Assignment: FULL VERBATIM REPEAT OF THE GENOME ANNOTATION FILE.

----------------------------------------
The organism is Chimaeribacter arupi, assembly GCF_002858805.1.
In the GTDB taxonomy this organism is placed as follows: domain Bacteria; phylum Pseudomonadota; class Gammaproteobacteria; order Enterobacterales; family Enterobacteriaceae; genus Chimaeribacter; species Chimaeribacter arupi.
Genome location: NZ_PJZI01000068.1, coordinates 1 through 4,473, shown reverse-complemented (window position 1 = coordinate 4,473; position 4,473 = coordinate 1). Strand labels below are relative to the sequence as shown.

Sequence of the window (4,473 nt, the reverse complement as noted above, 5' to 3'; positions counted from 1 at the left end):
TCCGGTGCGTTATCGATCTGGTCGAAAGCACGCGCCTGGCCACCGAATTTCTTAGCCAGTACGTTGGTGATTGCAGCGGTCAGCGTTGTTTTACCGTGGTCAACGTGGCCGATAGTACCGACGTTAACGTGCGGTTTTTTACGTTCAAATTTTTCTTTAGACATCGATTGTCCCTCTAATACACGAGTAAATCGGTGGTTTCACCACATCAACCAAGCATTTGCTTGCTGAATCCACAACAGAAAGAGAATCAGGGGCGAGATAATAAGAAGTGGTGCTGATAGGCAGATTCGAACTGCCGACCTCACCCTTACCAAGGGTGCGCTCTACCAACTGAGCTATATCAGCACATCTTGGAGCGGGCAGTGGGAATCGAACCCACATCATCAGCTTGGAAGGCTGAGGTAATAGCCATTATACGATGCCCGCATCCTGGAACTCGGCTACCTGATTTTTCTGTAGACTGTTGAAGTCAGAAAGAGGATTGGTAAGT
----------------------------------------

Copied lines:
The organism is Chimaeribacter arupi, assembly GCF_002858805.1.
In the GTDB taxonomy this organism is placed as follows: domain Bacteria; phylum Pseudomonadota; class Gammaproteobacteria; order Enterobacterales; family Enterobacteriaceae; genus Chimaeribacter; species Chimaeribacter arupi.
Genome location: NZ_PJZI01000068.1, coordinates 1 through 4,473, shown reverse-complemented (window position 1 = coordinate 4,473; position 4,473 = coordinate 1). Strand labels below are relative to the sequence as shown.

Sequence of the window (4,473 nt, the reverse complement as noted above, 5' to 3'; positions counted from 1 at the left end):
TCCGGTGCGTTATCGATCTGGTCGAAAGCACGCGCCTGGCCACCGAATTTCTTAGCCAGTACGTTGGTGATTGCAGCGGTCAGCGTTGTTTTACCGTGGTCAACGTGGCCGATAGTACCGACGTTAACGTGCGGTTTTTTACGTTCAAATTTTTCTTTAGACATCGATTGTCCCTCTAATACACGAGTAAATCGGTGGTTTCACCACATCAACCAAGCATTTGCTTGCTGAATCCACAACAGAAAGAGAATCAGGGGCGAGATAATAAGAAGTGGTGCTGATAGGCAGATTCGAACTGCCGACCTCACCCTTACCAAGGGTGCGCTCTACCAACTGAGCTATATCAGCACATCTTGGAGCGGGCAGTGGGAATCGAACCCACATCATCAGCTTGGAAGGCTGAGGTAATAGCCATTATACGATGCCCGCATCCTGGAACTCGGCTACCTGATTTTTCTGTAGACTGTTGAAGTCAGAAAGAGGATTGGTAAGT